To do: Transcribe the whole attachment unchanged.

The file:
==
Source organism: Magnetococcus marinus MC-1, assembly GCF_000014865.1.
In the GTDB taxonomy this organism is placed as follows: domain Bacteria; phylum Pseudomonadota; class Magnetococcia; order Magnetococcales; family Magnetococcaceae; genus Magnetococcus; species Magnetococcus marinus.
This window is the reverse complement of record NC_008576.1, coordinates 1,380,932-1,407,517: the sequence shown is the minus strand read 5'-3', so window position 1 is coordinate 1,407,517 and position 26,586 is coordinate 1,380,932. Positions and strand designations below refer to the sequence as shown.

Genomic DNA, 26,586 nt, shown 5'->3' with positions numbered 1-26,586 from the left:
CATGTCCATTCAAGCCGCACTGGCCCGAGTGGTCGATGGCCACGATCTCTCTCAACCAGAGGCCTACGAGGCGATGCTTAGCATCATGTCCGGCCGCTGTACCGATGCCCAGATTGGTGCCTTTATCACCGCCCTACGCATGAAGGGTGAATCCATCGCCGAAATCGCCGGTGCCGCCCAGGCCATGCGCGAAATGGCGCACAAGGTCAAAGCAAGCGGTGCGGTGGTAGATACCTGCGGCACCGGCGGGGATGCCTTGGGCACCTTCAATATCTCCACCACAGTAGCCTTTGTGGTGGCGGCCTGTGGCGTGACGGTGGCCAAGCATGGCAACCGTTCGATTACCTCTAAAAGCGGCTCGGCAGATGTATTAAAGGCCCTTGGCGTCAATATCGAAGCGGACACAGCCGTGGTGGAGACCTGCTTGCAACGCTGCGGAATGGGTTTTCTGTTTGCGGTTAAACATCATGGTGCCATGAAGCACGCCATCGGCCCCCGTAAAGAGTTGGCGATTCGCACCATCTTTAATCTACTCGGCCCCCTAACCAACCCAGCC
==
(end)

Source organism: Magnetococcus marinus MC-1, assembly GCF_000014865.1.
In the GTDB taxonomy this organism is placed as follows: domain Bacteria; phylum Pseudomonadota; class Magnetococcia; order Magnetococcales; family Magnetococcaceae; genus Magnetococcus; species Magnetococcus marinus.
This window is the reverse complement of record NC_008576.1, coordinates 1,380,932-1,407,517: the sequence shown is the minus strand read 5'-3', so window position 1 is coordinate 1,407,517 and position 26,586 is coordinate 1,380,932. Positions and strand designations below refer to the sequence as shown.

Genomic DNA, 26,586 nt, shown 5'->3' with positions numbered 1-26,586 from the left:
CATGTCCATTCAAGCCGCACTGGCCCGAGTGGTCGATGGCCACGATCTCTCTCAACCAGAGGCCTACGAGGCGATGCTTAGCATCATGTCCGGCCGCTGTACCGATGCCCAGATTGGTGCCTTTATCACCGCCCTACGCATGAAGGGTGAATCCATCGCCGAAATCGCCGGTGCCGCCCAGGCCATGCGCGAAATGGCGCACAAGGTCAAAGCAAGCGGTGCGGTGGTAGATACCTGCGGCACCGGCGGGGATGCCTTGGGCACCTTCAATATCTCCACCACAGTAGCCTTTGTGGTGGCGGCCTGTGGCGTGACGGTGGCCAAGCATGGCAACCGTTCGATTACCTCTAAAAGCGGCTCGGCAGATGTATTAAAGGCCCTTGGCGTCAATATCGAAGCGGACACAGCCGTGGTGGAGACCTGCTTGCAACGCTGCGGAATGGGTTTTCTGTTTGCGGTTAAACATCATGGTGCCATGAAGCACGCCATCGGCCCCCGTAAAGAGTTGGCGATTCGCACCATCTTTAATCTACTCGGCCCCCTAACCAACCCAGCC